There are a few things I always keep on hand and consider essential for a well-stocked kitchen. Okay, so maybe it’s more than just a few, but here are some highlights. I’ve been meaning to add this page for a while, so please be patient as I add and update information in my pockets of free time (really, you heard that loud laugh from where you’re sitting?). There’s even a special section on baking with a few helpful guidelines—like eggs should always be room temperature for baking and the reason why.
In The Fridge
eggs, butter, milk, cream, buttermilk, seltzer or sparkling water (for old fashioneds, of course), extra firm tofu, mixed greens, carrots, apples (these last two are available year-round at the farmers’ market), homemade chocolate ganache (you never know when you’ll want hot cocoa), homemade bouillon (my new love), Parmesan cheese, homemade marinara sauce, an array of condiments and more often than not, homemade ricotta cheese. This is also where I store my spices to keep them fresh—that cabinet above the stove in most kitchens is the quickest way to zap them of their real flavor.
In The Freezer
ground beef from Grazin’ Angus Acres or Wilkow Orchards, bacon (I love the smoked butt bacon from Flying Pigs Farm) rendered leaf lard (also from FPF), frozen peas (kids love them, and I’m starting to grow fond of them too), assorted fruit (I bought a ton of strawberries and blueberries from the farmers’ market before the season ended).
In The Pantry
sugar, cake flour, all-purpose flour, whole-wheat flour (though to be honest, I often have to throw it away because it spoils quickly and I forget to store it in the fridge—if you do this, make sure to let it get to room temperature before using), Scharffen Berger chocolate semi-sweet and bittersweet baking bars and baking chunks, SB cocoa powder (and thanks to SB for stocking my test kitchen), Valrhona cocoa powder, brown sugar, confectioners’ sugar, baking soda, cornstarch, cream of tartar—wow this just the baking supplies, and I could go on. I also keep Barilla boxed pasta, canned chickpeas, canned red kidney beans, dry lentils, steel cut oats, tomato paste, canned tomatoes (San Marzano and Pastene ground peeled). I also have some goodies I canned last summer, including peaches, tomato jam, tomato relish and strawberry jam.
Unless otherwise noted in a recipe, here’s a general guide for the ingredients listed in my recipes.
Eggs are always large. The type you choose to buy is a personal decision. I strongly suggest supporting your local agriculture and buying them from a farmers’ market (or neighbor if they own chickens!). They should also always be room temperature when baking, especially cakes, unless you like curdled, grainy cakes. Here’s more info on that from Baking 911.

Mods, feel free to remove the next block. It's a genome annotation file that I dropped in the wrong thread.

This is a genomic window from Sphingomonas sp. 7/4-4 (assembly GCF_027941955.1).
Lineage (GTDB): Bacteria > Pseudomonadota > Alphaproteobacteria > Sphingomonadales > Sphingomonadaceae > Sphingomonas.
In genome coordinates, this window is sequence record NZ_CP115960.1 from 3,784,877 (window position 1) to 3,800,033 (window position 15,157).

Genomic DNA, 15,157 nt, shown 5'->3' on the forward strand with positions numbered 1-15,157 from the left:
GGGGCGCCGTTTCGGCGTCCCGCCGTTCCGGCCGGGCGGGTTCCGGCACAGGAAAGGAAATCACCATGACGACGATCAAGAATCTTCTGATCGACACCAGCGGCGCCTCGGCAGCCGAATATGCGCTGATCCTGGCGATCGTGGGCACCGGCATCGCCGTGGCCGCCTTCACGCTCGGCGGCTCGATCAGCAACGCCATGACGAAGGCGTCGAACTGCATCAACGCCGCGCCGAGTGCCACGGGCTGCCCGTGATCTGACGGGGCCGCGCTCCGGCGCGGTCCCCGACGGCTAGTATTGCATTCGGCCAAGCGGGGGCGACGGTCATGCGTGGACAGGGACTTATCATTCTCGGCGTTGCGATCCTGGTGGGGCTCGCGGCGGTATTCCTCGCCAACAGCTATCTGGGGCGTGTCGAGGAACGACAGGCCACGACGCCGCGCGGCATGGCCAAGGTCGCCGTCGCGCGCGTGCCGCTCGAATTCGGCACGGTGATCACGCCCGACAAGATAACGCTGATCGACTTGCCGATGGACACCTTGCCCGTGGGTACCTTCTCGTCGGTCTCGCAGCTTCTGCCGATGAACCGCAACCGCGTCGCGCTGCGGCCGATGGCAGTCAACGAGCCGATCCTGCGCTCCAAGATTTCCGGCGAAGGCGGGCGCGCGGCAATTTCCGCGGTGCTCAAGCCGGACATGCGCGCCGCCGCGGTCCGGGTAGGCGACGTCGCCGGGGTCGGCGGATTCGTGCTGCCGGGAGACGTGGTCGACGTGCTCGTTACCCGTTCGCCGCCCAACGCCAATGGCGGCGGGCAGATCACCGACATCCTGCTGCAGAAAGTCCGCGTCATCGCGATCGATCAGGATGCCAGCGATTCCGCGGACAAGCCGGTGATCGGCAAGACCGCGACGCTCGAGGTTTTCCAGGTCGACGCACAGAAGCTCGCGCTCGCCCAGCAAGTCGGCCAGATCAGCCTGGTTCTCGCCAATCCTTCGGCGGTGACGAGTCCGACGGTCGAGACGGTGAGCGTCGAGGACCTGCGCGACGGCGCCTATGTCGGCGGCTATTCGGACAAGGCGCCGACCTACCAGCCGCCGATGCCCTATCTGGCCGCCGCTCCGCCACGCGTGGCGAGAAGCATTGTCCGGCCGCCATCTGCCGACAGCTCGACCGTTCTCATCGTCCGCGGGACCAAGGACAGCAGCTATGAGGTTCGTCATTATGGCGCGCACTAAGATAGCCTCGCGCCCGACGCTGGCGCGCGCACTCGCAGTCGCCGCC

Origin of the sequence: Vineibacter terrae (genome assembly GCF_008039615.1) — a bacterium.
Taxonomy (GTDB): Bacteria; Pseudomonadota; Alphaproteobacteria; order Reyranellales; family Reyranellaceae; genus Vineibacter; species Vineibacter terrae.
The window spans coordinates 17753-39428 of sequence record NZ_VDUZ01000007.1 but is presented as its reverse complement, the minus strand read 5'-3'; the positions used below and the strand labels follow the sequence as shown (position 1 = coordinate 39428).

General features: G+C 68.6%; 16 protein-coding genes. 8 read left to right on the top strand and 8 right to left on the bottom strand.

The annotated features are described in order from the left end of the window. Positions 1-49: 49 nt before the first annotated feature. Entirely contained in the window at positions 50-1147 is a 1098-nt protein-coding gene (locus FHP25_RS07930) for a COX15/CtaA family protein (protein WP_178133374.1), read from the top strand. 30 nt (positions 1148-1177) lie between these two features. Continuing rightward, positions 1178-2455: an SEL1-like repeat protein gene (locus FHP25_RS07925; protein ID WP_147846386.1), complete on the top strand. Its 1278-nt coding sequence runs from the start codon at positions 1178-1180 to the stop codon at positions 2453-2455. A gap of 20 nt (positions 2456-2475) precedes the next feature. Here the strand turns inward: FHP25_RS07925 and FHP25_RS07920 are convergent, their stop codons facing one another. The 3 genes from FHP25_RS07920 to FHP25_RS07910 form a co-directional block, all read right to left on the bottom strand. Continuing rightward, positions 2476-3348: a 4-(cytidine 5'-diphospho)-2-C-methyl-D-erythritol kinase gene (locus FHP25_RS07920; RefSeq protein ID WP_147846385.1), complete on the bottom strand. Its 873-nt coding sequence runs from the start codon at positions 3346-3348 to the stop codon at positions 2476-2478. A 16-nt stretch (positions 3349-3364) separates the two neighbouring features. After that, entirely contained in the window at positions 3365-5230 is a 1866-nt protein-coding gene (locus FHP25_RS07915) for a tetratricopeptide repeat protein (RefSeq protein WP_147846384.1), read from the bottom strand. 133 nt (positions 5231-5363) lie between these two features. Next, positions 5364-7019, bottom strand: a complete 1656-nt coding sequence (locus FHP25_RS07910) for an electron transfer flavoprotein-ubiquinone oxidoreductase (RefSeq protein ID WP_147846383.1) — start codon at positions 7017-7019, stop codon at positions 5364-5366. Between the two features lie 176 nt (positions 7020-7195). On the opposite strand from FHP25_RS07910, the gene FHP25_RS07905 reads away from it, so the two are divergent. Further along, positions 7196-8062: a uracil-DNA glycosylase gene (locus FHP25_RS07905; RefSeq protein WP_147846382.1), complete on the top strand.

Butter is always unsalted, but I’ll tell you a secret. It’s okay to use salted. Even David Lebovitz debunks this myth in his book The Sweet Life in Paris. Just omit the salt if you do so.And if you’ve never tried homemade butter, here’s a very easy picture recipe to get you started.
Salt is always kosher. I haven’t owned a box regular table since I moved out of my mom’s house, and probably only use it when I go to the local diner these days. There are a lot of varieties out there, not including the exotic, and they all vary in weight, so if you decide to use a different one, make it is equivalent (running to go weigh 1/4 teaspoon of salt…) 1 gram for each 1/4 teaspoon of salt. You can do the math, so that means 1/2 teaspoon equals 2 grams, and so on.
Vanilla extract is always pure. This is one ingredient even my mom never skimped on. At any given time I actually have a few different varieties on hand. Currently, I’m stocking Tahitian, Madagascar Bourbon, Butler and good ‘ol McCormick’s. The Tahitian comes out for special recipes that benefit from a slightly floral vanilla essence instead of the more assertive bourbon or mainstream brands.
Flour is always all-purpose and unbleached. Invest in a good brand, like King Arthur, to achieve a superior taste. One of the larger supermarkets sometimes has it on sale, allowing me to stock up. I speak from experience when I say store brand flours are generally less inferior and really make for a lack luster baked good. I tried this short cut while recipe testing a cookbook, and from the moment I opened the bag and felt the texture, I knew no good could come of it. If you know of a store brand that delivers a great-tasting finished product, please let me know and I’m happy to investigate some more and let the rest of the world know.
This list is sure to grow as I find the time to update and add more things, so check back because I’ve only just begun!